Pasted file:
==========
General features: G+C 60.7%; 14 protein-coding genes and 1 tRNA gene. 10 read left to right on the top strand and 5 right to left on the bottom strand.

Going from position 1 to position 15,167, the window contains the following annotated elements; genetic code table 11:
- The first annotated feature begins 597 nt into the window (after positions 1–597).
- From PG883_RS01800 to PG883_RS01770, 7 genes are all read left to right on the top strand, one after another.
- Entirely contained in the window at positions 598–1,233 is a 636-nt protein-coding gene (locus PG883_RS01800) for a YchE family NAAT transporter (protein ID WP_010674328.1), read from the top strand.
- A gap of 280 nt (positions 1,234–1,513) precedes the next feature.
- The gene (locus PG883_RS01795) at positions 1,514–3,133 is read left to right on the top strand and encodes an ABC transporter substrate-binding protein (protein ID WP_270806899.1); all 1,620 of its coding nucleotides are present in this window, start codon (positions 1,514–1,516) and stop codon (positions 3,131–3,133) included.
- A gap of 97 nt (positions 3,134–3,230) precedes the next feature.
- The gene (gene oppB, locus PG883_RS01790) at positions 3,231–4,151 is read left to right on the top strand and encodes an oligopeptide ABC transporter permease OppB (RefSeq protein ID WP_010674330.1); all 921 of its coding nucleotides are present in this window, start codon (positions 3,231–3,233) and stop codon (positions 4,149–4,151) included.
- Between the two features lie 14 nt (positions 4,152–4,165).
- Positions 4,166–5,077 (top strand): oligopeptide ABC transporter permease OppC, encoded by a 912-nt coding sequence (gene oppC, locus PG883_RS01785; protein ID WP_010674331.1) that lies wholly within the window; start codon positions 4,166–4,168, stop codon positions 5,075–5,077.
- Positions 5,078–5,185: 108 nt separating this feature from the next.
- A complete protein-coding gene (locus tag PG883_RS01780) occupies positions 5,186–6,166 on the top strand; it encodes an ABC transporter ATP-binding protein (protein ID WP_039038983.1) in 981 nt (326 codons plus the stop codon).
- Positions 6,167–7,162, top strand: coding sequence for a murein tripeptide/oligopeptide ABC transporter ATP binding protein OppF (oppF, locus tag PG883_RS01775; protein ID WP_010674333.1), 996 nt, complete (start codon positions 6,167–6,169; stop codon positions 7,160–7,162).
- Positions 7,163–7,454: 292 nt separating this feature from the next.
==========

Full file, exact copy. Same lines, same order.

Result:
General features: G+C 60.7%; 14 protein-coding genes and 1 tRNA gene. 10 read left to right on the top strand and 5 right to left on the bottom strand.

Going from position 1 to position 15,167, the window contains the following annotated elements; genetic code table 11:
- The first annotated feature begins 597 nt into the window (after positions 1–597).
- From PG883_RS01800 to PG883_RS01770, 7 genes are all read left to right on the top strand, one after another.
- Entirely contained in the window at positions 598–1,233 is a 636-nt protein-coding gene (locus PG883_RS01800) for a YchE family NAAT transporter (protein ID WP_010674328.1), read from the top strand.
- A gap of 280 nt (positions 1,234–1,513) precedes the next feature.
- The gene (locus PG883_RS01795) at positions 1,514–3,133 is read left to right on the top strand and encodes an ABC transporter substrate-binding protein (protein ID WP_270806899.1); all 1,620 of its coding nucleotides are present in this window, start codon (positions 1,514–1,516) and stop codon (positions 3,131–3,133) included.
- A gap of 97 nt (positions 3,134–3,230) precedes the next feature.
- The gene (gene oppB, locus PG883_RS01790) at positions 3,231–4,151 is read left to right on the top strand and encodes an oligopeptide ABC transporter permease OppB (RefSeq protein ID WP_010674330.1); all 921 of its coding nucleotides are present in this window, start codon (positions 3,231–3,233) and stop codon (positions 4,149–4,151) included.
- Between the two features lie 14 nt (positions 4,152–4,165).
- Positions 4,166–5,077 (top strand): oligopeptide ABC transporter permease OppC, encoded by a 912-nt coding sequence (gene oppC, locus PG883_RS01785; protein ID WP_010674331.1) that lies wholly within the window; start codon positions 4,166–4,168, stop codon positions 5,075–5,077.
- Positions 5,078–5,185: 108 nt separating this feature from the next.
- A complete protein-coding gene (locus tag PG883_RS01780) occupies positions 5,186–6,166 on the top strand; it encodes an ABC transporter ATP-binding protein (protein ID WP_039038983.1) in 981 nt (326 codons plus the stop codon).
- Positions 6,167–7,162, top strand: coding sequence for a murein tripeptide/oligopeptide ABC transporter ATP binding protein OppF (oppF, locus tag PG883_RS01775; protein ID WP_010674333.1), 996 nt, complete (start codon positions 6,167–6,169; stop codon positions 7,160–7,162).
- Positions 7,163–7,454: 292 nt separating this feature from the next.